You can easily brighten up your patio, deck, or window boxes in late winter and early spring with containerized bulbs. The quick growth and flower development make bulb forcing a fun and rewarding project that is great to do yourself or with kids.
Tulip and Hyacinths bulbs must first be chilled by storing them at 35-45° F, such as a refrigerator crisper drawer, for a minimum of 6 weeks and up to 14 weeks. This can be done after you have planted them in the container if space in you refrigerator allows. It's important to avoid storing bulbs near ripening fruit; the fruit gives off ethylene gas which can damage the flower inside the bulb. Once removed from cool storage, plant bulbs immediately; they may be planted anytime from November through January. Regardless of when they are planted, they will bloom in late February/March. Remember only tulips and hyacinths need to be chilled.
Steps for Forcing Bulbs Outdoors
- You will need the following materials: bulbs, soil, and a container. Almost any bulb can be grown in a container. It is common to mix several types of bulbs in the same container by layering them with the largest bulbs near the bottom and smaller ones near the top.
- Choose a container that will suit your needs; a shallower one for single flower type plantings and a deeper one for mixed type plantings. Most any container can be used as long as it has a hole for drainage. Use a potting soil that drains freely but freely absorbs moisture. We prefer to use Gardener’s Gold Potting Soil.
- Choose healthy bulbs. Avoid bulbs that are dry and withered, spongy or moldy. In general, the larger the bulb for its type, the more flowers.
- Pre-chill your bulbs if needed. (see the Special Note above)
- Moisten the soil and fill the container with at least 2 inches of potting soil and place the first layer of bulbs. Place your bulbs so that they are close together but not touching. Cover the bulbs with at least 1-2 inches of soil. If you are not layering your pot, be sure that the bulb has the appropriate amount of soil covering it. Planting depth is typically based on the size of the bulb and should be covered with a minimum of two times the height of the bulb: i.e., a 1 inch tall tulip should be covered with 2 inches of soil. If doing multiple layers, add the next layer of bulbs; place carefully so that you do not place a bulb directly above one in the lower level. Once again, cover with 1-2 inches of soil and repeat.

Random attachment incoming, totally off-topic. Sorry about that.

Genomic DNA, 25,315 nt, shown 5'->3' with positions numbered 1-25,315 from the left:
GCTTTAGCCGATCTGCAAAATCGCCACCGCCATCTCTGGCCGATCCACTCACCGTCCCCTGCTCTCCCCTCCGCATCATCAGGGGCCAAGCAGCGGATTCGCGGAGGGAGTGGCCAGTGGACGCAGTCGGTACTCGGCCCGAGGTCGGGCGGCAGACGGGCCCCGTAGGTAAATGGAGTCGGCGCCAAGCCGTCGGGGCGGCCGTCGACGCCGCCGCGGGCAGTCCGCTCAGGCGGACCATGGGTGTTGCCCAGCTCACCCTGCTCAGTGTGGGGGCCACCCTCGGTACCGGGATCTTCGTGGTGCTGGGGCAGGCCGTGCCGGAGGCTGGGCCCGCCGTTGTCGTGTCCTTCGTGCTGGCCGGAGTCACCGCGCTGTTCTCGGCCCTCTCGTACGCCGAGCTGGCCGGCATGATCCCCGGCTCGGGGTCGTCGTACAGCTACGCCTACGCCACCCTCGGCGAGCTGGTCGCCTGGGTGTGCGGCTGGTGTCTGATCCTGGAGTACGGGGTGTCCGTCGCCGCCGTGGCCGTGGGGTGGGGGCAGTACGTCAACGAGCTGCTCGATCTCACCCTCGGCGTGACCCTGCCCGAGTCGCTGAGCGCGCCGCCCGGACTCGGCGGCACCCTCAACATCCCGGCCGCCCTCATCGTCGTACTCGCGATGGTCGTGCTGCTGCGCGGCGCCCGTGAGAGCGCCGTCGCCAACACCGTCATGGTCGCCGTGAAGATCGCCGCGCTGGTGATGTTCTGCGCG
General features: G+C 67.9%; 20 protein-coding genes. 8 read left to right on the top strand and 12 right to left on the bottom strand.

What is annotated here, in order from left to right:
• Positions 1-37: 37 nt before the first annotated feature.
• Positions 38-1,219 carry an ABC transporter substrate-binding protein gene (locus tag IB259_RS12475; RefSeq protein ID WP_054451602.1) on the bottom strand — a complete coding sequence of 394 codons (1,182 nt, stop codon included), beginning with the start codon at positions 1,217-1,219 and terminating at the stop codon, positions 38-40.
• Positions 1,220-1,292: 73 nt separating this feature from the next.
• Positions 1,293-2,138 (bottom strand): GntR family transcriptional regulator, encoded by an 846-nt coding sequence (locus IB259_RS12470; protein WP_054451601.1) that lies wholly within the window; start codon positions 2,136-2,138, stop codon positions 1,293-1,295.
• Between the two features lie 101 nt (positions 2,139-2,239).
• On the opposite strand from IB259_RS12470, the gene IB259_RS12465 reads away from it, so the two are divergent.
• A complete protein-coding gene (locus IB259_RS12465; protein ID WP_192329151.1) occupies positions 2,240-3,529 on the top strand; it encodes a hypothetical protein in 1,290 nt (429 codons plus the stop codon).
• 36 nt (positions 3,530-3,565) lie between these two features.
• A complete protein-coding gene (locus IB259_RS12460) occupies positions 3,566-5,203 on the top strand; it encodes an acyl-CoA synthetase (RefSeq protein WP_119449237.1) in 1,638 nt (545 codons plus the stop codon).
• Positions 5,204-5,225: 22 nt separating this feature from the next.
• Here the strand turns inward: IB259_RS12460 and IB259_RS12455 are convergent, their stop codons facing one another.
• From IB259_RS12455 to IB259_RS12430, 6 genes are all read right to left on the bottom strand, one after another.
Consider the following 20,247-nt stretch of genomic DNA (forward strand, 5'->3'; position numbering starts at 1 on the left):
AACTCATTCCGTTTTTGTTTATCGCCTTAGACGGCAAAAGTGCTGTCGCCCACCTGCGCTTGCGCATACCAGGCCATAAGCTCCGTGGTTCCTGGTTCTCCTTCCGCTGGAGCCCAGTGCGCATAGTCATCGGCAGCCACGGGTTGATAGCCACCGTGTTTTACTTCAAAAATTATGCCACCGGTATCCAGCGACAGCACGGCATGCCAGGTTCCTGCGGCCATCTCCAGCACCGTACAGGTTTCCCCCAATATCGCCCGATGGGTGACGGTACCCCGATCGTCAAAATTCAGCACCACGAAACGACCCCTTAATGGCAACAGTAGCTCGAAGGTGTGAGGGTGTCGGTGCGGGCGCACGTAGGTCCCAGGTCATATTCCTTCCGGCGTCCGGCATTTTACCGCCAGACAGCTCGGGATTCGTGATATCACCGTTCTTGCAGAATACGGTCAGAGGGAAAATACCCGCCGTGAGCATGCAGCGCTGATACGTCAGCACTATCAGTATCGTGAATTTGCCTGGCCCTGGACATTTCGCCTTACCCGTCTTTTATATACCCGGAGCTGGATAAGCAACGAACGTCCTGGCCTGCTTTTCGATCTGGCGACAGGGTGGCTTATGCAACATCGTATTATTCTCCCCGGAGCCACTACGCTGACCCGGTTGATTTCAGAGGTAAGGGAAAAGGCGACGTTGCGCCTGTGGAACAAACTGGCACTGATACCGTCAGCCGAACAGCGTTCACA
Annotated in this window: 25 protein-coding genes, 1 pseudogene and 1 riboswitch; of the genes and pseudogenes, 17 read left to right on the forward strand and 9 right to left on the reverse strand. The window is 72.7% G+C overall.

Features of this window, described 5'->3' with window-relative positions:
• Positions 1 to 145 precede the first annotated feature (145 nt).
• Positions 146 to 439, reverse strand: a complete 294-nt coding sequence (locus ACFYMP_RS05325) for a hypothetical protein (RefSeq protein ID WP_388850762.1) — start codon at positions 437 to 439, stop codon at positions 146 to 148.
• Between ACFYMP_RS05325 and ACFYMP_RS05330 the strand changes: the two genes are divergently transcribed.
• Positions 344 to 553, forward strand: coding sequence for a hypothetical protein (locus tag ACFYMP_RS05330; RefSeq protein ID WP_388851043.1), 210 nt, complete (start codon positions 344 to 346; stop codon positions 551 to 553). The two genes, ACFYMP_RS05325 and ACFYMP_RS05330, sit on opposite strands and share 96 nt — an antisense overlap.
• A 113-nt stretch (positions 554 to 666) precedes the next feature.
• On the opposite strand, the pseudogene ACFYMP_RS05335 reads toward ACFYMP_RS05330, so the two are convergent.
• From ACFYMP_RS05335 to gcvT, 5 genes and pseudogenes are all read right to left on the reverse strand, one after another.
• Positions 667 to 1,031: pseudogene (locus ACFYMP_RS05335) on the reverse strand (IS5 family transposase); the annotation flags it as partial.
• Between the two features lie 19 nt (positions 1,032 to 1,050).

- Water the planted container thoroughly and set in a cool spot out of direct sun for 2-3 weeks; this will allow the bulbs to root in before the top growth begins. Move the container to a bright spot after this period. Be sure that the soil remains moist but not wet throughout the entire cycle of the pot.
- You can add additional color to the pot by over-planting the bulbs with Pansies, Isotoma, grass, Baby Tears, Primrose, and other low growing, blooming plants. When over-planting with color, place the pot directly into a brightly lit spot.
When plants are forced in this manner, they are typically treated as annuals. If you would like to get more then one season out of your container, start feeding with a water soluble fertilizer (which is formulated for bloom production) at the first sign that the bulbs have sprouted. Repeat every 2-3 weeks until the bulbs have gone dormant. Remove the spent flowers to save the plant from setting seeds and allow the foliage to die back naturally. If the foliage has not died back with in 4-6 weeks of bloom, slowly reduce the frequency of your watering until the leaves brown. Store the container in a cool, dry place. Be sure to lightly water the container about once a month; you want the soil to remain barely moist to slightly dry. Over-watering can cause rot, under-watering can cause the bulb to die.